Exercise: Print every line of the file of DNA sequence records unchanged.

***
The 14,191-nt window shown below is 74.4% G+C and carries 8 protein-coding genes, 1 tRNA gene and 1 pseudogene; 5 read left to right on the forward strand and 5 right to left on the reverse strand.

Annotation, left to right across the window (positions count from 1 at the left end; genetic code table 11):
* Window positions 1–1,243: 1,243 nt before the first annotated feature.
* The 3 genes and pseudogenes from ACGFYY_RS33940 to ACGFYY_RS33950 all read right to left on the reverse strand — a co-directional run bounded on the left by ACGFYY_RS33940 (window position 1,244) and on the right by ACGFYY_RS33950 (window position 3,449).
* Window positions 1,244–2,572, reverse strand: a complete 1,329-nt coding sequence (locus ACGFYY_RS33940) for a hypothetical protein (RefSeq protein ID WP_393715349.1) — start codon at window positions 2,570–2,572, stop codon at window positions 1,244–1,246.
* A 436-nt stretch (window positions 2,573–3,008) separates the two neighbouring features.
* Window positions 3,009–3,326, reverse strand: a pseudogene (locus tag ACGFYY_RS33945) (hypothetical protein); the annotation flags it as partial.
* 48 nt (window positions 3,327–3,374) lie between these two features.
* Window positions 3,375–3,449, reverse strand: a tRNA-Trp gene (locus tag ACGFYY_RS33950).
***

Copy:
The 14,191-nt window shown below is 74.4% G+C and carries 8 protein-coding genes, 1 tRNA gene and 1 pseudogene; 5 read left to right on the forward strand and 5 right to left on the reverse strand.

Annotation, left to right across the window (positions count from 1 at the left end; genetic code table 11):
* Window positions 1–1,243: 1,243 nt before the first annotated feature.
* The 3 genes and pseudogenes from ACGFYY_RS33940 to ACGFYY_RS33950 all read right to left on the reverse strand — a co-directional run bounded on the left by ACGFYY_RS33940 (window position 1,244) and on the right by ACGFYY_RS33950 (window position 3,449).
* Window positions 1,244–2,572, reverse strand: a complete 1,329-nt coding sequence (locus ACGFYY_RS33940) for a hypothetical protein (RefSeq protein ID WP_393715349.1) — start codon at window positions 2,570–2,572, stop codon at window positions 1,244–1,246.
* A 436-nt stretch (window positions 2,573–3,008) separates the two neighbouring features.
* Window positions 3,009–3,326, reverse strand: a pseudogene (locus tag ACGFYY_RS33945) (hypothetical protein); the annotation flags it as partial.
* 48 nt (window positions 3,327–3,374) lie between these two features.
* Window positions 3,375–3,449, reverse strand: a tRNA-Trp gene (locus tag ACGFYY_RS33950).